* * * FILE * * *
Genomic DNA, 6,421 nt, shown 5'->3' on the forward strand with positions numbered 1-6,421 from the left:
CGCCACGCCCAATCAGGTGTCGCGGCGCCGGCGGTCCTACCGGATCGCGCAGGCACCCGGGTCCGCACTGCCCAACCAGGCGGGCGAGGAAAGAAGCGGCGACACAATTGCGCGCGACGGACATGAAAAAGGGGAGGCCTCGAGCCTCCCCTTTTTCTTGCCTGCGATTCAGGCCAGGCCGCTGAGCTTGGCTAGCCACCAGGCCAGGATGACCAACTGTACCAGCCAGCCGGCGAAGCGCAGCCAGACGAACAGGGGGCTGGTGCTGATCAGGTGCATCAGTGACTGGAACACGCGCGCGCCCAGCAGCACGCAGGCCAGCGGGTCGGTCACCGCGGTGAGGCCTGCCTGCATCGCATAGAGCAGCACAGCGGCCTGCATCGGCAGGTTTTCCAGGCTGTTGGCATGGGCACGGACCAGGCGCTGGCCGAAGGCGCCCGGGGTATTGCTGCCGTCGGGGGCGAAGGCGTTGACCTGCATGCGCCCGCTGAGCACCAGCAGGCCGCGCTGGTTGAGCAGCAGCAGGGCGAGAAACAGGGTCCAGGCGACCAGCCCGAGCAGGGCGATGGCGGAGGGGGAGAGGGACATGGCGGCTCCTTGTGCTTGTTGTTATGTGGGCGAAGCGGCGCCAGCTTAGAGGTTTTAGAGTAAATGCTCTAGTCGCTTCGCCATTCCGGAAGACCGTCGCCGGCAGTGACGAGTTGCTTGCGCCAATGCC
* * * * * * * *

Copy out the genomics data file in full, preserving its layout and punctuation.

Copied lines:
Genomic DNA, 6,421 nt, shown 5'->3' on the forward strand with positions numbered 1-6,421 from the left:
CGCCACGCCCAATCAGGTGTCGCGGCGCCGGCGGTCCTACCGGATCGCGCAGGCACCCGGGTCCGCACTGCCCAACCAGGCGGGCGAGGAAAGAAGCGGCGACACAATTGCGCGCGACGGACATGAAAAAGGGGAGGCCTCGAGCCTCCCCTTTTTCTTGCCTGCGATTCAGGCCAGGCCGCTGAGCTTGGCTAGCCACCAGGCCAGGATGACCAACTGTACCAGCCAGCCGGCGAAGCGCAGCCAGACGAACAGGGGGCTGGTGCTGATCAGGTGCATCAGTGACTGGAACACGCGCGCGCCCAGCAGCACGCAGGCCAGCGGGTCGGTCACCGCGGTGAGGCCTGCCTGCATCGCATAGAGCAGCACAGCGGCCTGCATCGGCAGGTTTTCCAGGCTGTTGGCATGGGCACGGACCAGGCGCTGGCCGAAGGCGCCCGGGGTATTGCTGCCGTCGGGGGCGAAGGCGTTGACCTGCATGCGCCCGCTGAGCACCAGCAGGCCGCGCTGGTTGAGCAGCAGCAGGGCGAGAAACAGGGTCCAGGCGACCAGCCCGAGCAGGGCGATGGCGGAGGGGGAGAGGGACATGGCGGCTCCTTGTGCTTGTTGTTATGTGGGCGAAGCGGCGCCAGCTTAGAGGTTTTAGAGTAAATGCTCTAGTCGCTTCGCCATTCCGGAAGACCGTCGCCGGCAGTGACGAGTTGCTTGCGCCAATGCC